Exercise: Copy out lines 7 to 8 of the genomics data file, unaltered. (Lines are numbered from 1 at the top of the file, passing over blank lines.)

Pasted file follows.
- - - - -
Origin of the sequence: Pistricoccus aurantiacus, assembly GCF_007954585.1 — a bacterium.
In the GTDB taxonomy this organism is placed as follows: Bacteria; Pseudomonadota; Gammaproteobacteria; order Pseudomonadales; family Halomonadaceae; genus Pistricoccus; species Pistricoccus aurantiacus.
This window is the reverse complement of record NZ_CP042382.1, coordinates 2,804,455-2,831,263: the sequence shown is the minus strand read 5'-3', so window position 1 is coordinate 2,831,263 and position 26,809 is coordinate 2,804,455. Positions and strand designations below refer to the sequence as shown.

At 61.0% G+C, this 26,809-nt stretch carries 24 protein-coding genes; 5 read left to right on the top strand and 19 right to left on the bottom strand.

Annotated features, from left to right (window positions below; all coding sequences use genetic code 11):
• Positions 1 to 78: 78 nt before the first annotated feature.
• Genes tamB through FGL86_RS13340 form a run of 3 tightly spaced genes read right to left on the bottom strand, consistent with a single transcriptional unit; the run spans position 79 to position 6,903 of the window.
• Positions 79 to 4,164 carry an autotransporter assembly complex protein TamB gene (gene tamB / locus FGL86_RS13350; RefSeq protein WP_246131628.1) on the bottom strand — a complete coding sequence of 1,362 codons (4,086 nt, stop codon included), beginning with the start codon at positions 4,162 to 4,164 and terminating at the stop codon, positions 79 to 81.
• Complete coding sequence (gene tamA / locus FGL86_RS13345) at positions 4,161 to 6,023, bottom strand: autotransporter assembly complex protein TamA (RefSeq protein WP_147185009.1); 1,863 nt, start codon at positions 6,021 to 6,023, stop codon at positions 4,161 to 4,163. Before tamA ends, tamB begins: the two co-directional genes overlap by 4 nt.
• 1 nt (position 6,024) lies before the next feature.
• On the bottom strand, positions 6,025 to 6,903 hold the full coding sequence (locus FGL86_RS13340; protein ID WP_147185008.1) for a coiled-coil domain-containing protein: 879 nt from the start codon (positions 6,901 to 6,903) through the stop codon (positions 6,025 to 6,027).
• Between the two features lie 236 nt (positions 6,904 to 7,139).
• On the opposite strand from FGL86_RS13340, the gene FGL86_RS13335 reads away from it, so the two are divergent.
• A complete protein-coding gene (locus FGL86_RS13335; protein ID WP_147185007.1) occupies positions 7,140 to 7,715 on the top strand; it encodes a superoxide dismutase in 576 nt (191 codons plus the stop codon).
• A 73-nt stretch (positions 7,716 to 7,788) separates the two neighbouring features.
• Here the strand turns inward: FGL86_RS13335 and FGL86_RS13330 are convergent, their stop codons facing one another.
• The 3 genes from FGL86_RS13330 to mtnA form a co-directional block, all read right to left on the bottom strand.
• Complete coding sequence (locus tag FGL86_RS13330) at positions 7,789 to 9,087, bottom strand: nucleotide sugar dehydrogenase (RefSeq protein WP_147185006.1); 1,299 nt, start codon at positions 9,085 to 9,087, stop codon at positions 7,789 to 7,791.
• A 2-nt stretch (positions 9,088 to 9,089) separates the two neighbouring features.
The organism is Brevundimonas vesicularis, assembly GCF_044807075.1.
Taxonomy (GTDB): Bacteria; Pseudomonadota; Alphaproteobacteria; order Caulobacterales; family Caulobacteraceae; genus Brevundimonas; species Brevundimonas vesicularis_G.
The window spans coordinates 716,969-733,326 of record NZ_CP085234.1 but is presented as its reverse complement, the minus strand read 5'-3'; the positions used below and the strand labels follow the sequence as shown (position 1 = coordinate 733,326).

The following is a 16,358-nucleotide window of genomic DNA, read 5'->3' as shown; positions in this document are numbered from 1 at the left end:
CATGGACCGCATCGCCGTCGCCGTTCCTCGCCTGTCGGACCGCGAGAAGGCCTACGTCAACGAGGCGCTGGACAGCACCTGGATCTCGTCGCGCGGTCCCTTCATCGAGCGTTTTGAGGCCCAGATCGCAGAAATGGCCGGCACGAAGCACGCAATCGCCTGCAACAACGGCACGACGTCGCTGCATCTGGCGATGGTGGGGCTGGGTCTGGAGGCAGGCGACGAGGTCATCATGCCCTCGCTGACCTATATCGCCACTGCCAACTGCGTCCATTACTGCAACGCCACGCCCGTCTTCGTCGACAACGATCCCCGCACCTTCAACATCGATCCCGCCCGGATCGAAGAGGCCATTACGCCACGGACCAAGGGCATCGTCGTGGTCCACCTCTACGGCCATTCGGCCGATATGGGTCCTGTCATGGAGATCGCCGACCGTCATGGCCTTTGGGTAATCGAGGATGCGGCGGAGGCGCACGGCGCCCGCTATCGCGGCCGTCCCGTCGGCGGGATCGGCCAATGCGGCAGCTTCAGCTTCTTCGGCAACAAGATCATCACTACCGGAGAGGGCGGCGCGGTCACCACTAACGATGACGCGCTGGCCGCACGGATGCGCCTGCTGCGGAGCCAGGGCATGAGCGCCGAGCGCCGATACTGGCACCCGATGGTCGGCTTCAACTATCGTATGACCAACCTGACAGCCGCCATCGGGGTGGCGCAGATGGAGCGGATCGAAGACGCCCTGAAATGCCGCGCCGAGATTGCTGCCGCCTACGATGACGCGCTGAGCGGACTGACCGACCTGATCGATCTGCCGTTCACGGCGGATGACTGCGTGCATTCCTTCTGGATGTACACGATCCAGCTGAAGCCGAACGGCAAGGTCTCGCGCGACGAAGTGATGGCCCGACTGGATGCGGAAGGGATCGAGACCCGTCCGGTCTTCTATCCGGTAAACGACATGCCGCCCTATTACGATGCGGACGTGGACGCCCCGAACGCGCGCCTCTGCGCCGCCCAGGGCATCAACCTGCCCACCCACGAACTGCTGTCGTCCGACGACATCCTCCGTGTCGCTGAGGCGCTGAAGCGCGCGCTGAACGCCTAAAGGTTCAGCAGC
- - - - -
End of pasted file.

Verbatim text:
• Genes tamB through FGL86_RS13340 form a run of 3 tightly spaced genes read right to left on the bottom strand, consistent with a single transcriptional unit; the run spans position 79 to position 6,903 of the window.
• Positions 79 to 4,164 carry an autotransporter assembly complex protein TamB gene (gene tamB / locus FGL86_RS13350; RefSeq protein WP_246131628.1) on the bottom strand — a complete coding sequence of 1,362 codons (4,086 nt, stop codon included), beginning with the start codon at positions 4,162 to 4,164 and terminating at the stop codon, positions 79 to 81.